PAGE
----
Max is going nuts, barking and growling, but he’s staying put directly in front of me. A smarter dog would have run already. Max isn’t necessarily smart, but he is loyal. Bear is still coming though, and he’s easily got several hundred pounds on me. He also very definitely looks like he’s got a plan…which is more than I’ve got at the moment. I’m stuck somewhere between standing my ground and playing dead…and I really don’t like my odds for either of those. Oh, and then my brain comes up with one last snippet it thinks might help: always have your bear spray. Sorry brain, that won’t help. I’m the idiot who didn’t think he’d need bear spray today.

Still, I’m not planning to die today so I figure I have only one real play in this game. But I do think it is a good one. Its a gamble, and I’ve never been a betting man, but I decide I’m going to gamble that he’s after the stinky fish, and would much prefer them to me or Max. Among other considerations, fish won’t yell or growl or fight back.

So I do the one thing that might actually buy us some time to hightail it out of there. I fling the whole string of salmon right at him. Sure it was our dinner…its all his now if he wants it. Look bear, nice juicy salmon right there in front of you!!! He lowers his head to sniff — and that’s my cue to get out of there!

We don’t wait around to see if he eats it all. The minute he turns his attention to the smelly fish, we start detouring to the side and around in a large arc. I’m fervently hoping he’s hungry and praying that he isn’t going to come looking for larger snacks when he is done. I’m moving as fast as I dare given the underbrush that practically screams our location with every broken twig. And as we move further away and deeper into the trees, I realize I don’t hear any birds chirping or calling. I can still hear the bear though, snuffling and crunching through scales and bones. Six fat salmon should take him a little while — I hope. We keep moving and eventually I stop wincing every time a stick snaps. Max gradually stops growling and settles down, still sticking close. We pick up our pace (= jog) on a deer trail that will take us to the truck and finally reach the clearing where I'm parked. Max wastes no time jumping into the back while I climb into the cab and close the door. And sit. Just for a bit, til the adrenaline stops flowing and I stop trembling and begin to breathe normally again.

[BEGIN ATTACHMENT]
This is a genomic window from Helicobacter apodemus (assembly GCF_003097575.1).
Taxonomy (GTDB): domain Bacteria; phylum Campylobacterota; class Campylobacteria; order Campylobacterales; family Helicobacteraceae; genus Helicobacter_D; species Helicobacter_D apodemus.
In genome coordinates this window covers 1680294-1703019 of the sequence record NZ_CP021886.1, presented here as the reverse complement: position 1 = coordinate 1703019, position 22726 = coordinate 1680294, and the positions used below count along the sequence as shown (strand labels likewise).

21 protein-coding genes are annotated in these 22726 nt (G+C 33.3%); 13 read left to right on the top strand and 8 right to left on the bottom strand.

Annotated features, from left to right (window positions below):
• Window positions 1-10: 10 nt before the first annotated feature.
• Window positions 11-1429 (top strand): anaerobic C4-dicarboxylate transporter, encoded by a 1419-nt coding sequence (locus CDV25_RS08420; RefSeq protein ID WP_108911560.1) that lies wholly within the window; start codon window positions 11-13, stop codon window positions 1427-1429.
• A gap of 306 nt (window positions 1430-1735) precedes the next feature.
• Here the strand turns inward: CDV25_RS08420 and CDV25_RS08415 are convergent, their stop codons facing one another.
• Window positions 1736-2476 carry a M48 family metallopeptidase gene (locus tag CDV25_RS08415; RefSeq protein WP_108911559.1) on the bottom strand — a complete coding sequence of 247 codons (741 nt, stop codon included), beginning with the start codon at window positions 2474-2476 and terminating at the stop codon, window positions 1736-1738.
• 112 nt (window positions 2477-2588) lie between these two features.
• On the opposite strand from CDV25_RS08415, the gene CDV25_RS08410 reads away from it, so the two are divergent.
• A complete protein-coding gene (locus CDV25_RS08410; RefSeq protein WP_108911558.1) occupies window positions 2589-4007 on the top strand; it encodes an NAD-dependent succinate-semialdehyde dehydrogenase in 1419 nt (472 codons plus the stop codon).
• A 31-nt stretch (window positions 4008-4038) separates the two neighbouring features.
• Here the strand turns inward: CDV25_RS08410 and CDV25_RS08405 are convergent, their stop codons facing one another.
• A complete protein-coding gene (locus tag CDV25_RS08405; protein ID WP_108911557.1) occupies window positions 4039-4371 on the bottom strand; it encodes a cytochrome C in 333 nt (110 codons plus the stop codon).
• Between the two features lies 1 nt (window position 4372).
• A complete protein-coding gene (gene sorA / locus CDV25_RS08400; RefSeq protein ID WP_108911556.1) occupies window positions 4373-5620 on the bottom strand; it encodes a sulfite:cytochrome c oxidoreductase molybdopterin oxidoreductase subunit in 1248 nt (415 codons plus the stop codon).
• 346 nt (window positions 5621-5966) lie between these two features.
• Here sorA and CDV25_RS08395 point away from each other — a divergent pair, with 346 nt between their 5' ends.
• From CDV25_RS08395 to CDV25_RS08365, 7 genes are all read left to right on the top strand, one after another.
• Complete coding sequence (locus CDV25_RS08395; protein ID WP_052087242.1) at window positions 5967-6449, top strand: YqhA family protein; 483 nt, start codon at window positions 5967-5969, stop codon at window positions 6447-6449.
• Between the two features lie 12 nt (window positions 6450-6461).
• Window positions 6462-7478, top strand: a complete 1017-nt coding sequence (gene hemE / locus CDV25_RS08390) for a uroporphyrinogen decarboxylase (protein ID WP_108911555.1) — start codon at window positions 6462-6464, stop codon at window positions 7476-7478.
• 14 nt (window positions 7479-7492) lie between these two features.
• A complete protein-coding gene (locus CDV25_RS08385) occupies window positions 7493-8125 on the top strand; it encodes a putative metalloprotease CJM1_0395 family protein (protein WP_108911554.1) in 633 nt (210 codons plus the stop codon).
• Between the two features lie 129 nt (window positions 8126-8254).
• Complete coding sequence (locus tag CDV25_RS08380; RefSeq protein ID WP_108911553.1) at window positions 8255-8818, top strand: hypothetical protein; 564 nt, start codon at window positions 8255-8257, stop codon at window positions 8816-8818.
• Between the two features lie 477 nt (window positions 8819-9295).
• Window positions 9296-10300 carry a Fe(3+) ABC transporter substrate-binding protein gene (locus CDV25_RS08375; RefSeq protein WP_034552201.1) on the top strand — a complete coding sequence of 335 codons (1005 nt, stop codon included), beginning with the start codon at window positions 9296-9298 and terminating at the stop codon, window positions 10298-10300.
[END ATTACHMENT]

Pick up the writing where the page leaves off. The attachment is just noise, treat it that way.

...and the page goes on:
So in the end, we made it out and no-one got hurt. That’s a miracle right there!! It could have ended so very badly. But Max and I are going to be having burgers from the diner tonight. With extra fries.

And -I bought a whole case of the best bear spray on the market, plus a holster holder so I won’t be slowed down when I need it. Mark that as a lesson learned.

And that’s my bear story! What’s yours?

P.S. Another suggestion from the internet for dealing with bear encounters (seriously): talk to the bear like it’s a dog, as in “Hi boy, here you go, aren’t you a handsome fella?” Supposedly "talking prey" might confuse the bear and keep it from attacking. Yeah….no. Who comes up with this stuff?

Author's note: I'm actually exploring three different narrative styles for the *same* story. Haiku is the simplest (Bear, fish run), then a poem in free verse and then the above short story told with humor. I'm interested in which receives the most reader response and engagement...which version do you think is better? Let me know!

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About the Creator

Jill Harper-Judd

I've been writing poetry and short stories since childhood....but my life has often been chaotic so (mental) space to write can be hard to find. I am a lover of words and the worlds we can create with them. I seek beauty in all things.